•Embrace reality which is inevitable for the long-term success of the EU: declare existence of multiple (two)-speed Europe (instead of deleting the reference to an “ever closer union” in the Treaty as the UK requests), and make the institutional setup best fitted to embrace it (T);
•Let UK have a special status (T);
•Let Greece exit Eurozone (T);
•Make Eurozone exit legally possible and planned (T);
•Establish Eurozone budget of 3-5% of Eurozone GDP to use as macroeconomic buffer (T) (B) (C);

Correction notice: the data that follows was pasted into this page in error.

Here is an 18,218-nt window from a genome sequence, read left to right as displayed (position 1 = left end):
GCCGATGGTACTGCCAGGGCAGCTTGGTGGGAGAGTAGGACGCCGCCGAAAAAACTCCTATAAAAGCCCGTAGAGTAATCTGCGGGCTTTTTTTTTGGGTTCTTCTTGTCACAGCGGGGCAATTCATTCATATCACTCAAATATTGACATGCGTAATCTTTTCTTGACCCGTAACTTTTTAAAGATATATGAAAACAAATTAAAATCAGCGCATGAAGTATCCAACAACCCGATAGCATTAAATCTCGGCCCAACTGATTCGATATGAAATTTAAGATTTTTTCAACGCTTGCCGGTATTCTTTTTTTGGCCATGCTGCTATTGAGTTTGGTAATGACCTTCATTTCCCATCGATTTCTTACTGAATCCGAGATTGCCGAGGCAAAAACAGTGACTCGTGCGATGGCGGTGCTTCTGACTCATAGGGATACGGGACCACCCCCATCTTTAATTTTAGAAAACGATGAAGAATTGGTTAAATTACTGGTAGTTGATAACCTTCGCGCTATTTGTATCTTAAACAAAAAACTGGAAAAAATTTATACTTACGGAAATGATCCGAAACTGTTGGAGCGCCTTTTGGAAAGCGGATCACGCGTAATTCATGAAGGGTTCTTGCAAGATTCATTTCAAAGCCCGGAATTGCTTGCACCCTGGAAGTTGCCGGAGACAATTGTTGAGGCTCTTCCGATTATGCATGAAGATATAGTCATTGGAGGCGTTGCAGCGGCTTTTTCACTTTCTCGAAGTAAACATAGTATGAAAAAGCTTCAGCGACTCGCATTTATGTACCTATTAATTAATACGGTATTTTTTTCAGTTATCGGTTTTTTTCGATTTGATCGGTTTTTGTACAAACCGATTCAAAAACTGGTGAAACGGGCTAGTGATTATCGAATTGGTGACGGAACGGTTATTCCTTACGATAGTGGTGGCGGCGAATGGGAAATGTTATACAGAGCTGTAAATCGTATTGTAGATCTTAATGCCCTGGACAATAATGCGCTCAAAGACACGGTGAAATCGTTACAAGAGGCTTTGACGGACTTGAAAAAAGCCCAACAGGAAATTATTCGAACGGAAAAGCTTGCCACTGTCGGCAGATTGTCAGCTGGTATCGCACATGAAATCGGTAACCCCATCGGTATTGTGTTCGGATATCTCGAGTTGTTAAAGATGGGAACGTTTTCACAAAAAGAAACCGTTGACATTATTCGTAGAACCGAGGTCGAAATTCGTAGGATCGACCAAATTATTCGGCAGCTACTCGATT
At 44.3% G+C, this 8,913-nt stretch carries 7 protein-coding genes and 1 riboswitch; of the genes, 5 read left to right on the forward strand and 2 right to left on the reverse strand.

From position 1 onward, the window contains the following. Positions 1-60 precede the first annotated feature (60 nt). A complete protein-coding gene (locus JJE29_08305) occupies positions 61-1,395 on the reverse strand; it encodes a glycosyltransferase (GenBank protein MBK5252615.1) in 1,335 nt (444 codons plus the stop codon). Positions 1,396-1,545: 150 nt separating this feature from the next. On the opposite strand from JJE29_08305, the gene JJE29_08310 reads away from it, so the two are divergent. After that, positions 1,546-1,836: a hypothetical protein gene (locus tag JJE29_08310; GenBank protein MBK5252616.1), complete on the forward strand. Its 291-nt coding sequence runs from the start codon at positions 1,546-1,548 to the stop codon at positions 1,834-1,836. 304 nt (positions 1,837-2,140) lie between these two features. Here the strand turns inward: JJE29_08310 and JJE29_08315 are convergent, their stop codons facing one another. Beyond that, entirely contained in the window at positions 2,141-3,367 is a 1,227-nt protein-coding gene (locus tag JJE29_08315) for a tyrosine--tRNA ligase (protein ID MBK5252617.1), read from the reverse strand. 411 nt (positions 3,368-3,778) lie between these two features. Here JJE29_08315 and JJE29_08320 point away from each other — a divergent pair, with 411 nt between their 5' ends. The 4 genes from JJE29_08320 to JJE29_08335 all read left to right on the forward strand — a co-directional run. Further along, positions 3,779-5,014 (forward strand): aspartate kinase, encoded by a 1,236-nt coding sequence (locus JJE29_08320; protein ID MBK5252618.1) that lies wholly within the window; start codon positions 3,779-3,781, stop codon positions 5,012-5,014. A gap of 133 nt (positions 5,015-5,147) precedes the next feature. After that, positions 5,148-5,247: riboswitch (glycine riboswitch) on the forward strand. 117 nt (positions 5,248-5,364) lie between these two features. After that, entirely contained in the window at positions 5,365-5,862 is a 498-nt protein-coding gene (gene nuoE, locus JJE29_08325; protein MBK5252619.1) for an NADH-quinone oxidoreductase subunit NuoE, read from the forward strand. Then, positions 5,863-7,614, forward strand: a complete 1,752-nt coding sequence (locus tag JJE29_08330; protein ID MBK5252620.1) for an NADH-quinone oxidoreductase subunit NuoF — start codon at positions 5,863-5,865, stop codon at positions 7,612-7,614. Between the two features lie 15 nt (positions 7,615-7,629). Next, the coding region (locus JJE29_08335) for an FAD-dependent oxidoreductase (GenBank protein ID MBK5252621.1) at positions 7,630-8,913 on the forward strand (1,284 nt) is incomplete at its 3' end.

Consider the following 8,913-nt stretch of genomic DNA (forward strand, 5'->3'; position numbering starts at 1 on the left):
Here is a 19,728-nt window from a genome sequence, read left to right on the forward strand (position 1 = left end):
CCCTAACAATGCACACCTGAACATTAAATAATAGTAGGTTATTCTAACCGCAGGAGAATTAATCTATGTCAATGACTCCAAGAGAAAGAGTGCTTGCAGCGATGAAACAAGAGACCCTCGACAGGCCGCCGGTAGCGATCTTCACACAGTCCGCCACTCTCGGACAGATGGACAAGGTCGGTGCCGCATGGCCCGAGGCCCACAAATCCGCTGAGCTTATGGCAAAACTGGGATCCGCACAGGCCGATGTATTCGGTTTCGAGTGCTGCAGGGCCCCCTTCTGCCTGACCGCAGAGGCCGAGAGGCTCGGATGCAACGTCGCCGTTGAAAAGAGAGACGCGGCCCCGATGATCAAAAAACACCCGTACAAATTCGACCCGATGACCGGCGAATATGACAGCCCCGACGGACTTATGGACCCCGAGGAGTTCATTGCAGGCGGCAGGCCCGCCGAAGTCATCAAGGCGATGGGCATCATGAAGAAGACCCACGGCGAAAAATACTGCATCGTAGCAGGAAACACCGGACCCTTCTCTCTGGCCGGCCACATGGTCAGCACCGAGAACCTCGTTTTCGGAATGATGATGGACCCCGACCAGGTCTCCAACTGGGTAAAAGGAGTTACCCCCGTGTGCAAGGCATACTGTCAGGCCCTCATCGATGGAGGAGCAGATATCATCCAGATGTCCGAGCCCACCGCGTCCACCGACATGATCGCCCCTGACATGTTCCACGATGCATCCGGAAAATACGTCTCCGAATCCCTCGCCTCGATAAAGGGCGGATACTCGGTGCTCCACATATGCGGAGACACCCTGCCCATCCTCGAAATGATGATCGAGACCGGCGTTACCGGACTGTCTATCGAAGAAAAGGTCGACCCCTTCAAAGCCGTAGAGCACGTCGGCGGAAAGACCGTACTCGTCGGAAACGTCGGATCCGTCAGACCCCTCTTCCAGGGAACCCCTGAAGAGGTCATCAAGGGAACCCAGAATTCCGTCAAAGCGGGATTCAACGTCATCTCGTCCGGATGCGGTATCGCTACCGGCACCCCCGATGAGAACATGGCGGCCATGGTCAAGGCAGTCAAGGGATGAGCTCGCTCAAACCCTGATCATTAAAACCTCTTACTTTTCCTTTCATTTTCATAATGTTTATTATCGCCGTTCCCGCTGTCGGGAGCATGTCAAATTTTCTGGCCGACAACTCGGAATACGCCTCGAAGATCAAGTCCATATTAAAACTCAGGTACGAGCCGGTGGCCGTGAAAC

The EU budget is not only small but is not at all designed to tackle macroeconomic shocks and crisis in a monetary union, which needs a puffer for shocks and a stable transfer pool which can be deployed in a prompt manner (this may even include pan-Eurozone social benefit schemes as well.)
•Introduce European tax by unionizing a certain percentage point of national VAT rates and thereby finish with member state membership fee. (This can be budget neutral for member states at the end of the day and at the same time underpins the sense of ownership in the society). (T) (B) (C);